Children with uncontrolled asthma in Missouri have a new option to stay healthier. The law that makes this possible will save the state thousands of dollars.
Under the law, children with uncontrolled asthma enrolled in Missouri Medicaid can receive one hour of asthma education and two asthma environmental assessments in the home per year.
Children are eligible if they have had, as a result of asthma in the last 12 months:
- 1 or more inpatient hospital stays, or
- 2 or more emergency department (ED) visits, or
- 3 or more urgent care visits, or
- a high use of quick-relief rescue inhalers defined as 4 or more prescription refills, or underuse of controller medicines (inhaled corticosteroids) defined as missing 4 or more refills based on their enrollment months, and at least one ED or urgent care visit.
We recently spoke with the Asthma and Allergy Foundation of America, St. Louis Chapter, which campaigned for the law, to find out more about it:
AAFA National: How many children is this new law expected to help?
AAFA St. Louis: We estimate about 4,000 children.
AAFA National: What happens during an asthma environmental assessment during a home visit?
AAFA St. Louis: Time is spent with the family asking questions about the child's asthma. We check the home for asthma triggers for the child. Also, we test the air for air particles, carbon dioxide level and air quality. The assessment lasts from one to two hours.
AAFA National: What does the family learn during the one hour of asthma education?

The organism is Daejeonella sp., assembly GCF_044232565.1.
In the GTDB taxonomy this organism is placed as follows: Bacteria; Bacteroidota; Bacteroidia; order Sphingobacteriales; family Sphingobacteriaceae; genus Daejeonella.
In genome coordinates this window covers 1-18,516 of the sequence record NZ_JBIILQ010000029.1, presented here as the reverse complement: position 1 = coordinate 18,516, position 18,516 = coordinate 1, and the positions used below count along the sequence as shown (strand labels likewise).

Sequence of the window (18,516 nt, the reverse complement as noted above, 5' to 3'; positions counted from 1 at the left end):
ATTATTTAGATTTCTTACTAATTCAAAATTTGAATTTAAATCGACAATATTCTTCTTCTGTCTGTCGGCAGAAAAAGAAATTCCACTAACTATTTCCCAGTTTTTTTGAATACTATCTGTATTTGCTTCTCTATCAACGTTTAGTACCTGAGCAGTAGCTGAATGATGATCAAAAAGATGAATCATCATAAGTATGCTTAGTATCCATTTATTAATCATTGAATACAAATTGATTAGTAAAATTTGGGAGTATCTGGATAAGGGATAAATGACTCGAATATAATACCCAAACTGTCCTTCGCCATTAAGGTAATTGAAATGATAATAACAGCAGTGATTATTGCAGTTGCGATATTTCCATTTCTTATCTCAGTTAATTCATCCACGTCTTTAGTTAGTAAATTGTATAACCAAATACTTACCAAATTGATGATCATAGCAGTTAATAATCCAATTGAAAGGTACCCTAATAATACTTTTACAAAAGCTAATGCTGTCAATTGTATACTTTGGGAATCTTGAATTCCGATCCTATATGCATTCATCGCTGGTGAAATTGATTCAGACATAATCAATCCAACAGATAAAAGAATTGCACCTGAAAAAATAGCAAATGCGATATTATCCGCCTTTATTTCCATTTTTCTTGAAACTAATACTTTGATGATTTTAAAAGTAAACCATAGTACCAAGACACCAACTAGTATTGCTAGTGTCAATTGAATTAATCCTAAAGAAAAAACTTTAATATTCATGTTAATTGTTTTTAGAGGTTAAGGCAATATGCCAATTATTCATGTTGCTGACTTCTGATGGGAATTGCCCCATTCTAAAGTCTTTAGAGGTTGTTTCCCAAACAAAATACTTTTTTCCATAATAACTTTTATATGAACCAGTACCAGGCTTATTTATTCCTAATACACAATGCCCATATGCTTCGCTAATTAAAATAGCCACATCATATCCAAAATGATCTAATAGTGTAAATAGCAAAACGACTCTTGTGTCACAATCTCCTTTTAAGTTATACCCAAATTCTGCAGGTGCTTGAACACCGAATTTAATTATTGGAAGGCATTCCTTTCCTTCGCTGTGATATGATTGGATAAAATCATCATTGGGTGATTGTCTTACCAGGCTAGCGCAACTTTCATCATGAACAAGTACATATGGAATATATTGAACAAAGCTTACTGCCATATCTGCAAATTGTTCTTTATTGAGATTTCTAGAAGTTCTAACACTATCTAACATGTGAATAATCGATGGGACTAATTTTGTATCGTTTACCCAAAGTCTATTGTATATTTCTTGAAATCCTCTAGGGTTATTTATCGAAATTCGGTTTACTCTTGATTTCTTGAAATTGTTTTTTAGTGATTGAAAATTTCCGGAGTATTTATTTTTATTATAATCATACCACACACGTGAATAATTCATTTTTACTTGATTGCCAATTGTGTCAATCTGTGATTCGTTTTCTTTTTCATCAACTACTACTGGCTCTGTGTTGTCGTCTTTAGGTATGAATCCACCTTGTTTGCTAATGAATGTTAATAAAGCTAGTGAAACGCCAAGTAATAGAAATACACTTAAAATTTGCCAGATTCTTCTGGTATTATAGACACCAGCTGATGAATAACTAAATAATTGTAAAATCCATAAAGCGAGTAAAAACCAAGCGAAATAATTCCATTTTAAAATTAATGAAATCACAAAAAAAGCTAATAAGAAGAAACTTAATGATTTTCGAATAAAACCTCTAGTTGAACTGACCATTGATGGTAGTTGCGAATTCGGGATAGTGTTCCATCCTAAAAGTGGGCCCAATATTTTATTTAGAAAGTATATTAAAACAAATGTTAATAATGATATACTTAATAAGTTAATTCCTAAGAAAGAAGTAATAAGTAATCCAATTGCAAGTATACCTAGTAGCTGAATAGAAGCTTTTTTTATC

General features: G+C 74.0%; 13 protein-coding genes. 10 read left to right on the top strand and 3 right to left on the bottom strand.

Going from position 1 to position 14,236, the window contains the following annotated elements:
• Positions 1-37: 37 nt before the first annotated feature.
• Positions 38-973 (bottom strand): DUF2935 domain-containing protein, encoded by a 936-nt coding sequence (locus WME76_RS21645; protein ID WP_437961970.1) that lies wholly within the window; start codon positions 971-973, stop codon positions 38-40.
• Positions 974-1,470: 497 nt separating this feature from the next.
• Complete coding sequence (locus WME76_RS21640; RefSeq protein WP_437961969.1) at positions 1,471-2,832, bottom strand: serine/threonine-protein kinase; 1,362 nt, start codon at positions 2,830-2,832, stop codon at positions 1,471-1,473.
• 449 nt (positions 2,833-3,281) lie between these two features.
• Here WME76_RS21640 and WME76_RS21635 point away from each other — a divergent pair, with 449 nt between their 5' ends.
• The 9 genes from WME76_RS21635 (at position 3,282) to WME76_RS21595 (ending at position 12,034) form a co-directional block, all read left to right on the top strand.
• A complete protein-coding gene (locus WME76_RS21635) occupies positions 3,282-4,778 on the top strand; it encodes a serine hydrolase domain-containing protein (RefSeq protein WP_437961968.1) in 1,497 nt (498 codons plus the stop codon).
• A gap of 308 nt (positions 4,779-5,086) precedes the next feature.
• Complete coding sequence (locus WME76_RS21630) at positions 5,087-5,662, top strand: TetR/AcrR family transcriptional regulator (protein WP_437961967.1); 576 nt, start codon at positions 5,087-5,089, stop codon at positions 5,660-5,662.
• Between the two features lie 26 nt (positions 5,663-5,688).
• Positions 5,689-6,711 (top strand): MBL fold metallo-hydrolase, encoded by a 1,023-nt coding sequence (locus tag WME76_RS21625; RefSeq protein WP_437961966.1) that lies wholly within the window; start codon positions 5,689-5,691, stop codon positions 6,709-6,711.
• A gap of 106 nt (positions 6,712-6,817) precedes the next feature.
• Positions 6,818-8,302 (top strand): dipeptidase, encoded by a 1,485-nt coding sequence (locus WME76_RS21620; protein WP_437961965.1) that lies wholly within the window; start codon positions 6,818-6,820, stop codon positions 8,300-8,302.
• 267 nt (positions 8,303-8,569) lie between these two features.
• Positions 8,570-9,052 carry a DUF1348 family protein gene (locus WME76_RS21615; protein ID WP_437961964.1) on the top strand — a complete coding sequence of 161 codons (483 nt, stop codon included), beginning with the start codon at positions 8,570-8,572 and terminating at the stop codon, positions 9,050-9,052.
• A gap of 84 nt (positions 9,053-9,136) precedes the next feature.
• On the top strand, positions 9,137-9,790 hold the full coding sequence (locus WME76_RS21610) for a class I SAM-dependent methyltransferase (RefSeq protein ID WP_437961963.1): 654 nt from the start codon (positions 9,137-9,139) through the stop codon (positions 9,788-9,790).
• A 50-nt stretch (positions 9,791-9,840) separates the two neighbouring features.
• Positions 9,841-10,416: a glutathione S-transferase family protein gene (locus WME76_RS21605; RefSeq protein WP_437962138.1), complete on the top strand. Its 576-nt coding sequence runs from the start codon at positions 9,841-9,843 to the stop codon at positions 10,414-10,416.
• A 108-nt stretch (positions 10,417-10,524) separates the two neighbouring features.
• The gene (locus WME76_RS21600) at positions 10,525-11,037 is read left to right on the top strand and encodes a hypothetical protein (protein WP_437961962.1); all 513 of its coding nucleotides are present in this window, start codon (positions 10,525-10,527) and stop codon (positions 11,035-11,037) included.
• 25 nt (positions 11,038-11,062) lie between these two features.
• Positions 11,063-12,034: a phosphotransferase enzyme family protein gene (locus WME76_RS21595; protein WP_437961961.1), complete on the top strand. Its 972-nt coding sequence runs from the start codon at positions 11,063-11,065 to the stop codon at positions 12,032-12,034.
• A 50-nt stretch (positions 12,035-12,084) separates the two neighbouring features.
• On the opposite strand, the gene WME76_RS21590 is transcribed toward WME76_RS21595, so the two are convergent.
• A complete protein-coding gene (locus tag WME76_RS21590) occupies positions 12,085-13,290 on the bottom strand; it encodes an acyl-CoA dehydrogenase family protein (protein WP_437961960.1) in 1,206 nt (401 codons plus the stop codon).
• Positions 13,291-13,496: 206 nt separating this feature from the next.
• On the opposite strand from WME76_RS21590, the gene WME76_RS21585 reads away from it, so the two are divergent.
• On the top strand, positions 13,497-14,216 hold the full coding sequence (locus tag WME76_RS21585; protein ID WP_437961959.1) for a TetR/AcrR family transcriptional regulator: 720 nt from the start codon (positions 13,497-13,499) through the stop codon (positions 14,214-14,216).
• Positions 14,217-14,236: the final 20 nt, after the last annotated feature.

AAFA St. Louis: During the one-hour asthma education session, we teach proper use of an asthma inhaler. We show a hands-on demonstration. We create and review an asthma action plan. Reinforcement of the lessons happens over and over.
AAFA National: What are some of the challenges you are facing?
AAFA St. Louis: The big challenge is getting the word out about the program and letting doctors and clinics know it is available.
AAFA National: How much money is saved in inpatient hospital stays, emergency department spending, and other health care spending as a result of this program?AAFA St. Louis: The children with uncontrolled asthma cost the state around $20,000 in Medicaid costs per year. By comparison, those costs for a child with controlled asthma is around $5,500 per year. (And for any child on Medicaid, estimated health care costs are even lower - $4,000 annually.) There is an estimated 60-80% decrease in the costs for a child with asthma when we conduct healthy home assessments and asthma education.
AAFA National: Are there any estimates on how many lives could be saved by a program like this?
AAFA St. Louis: We've never seen a number like this. Even if one life is saved, it is worth it!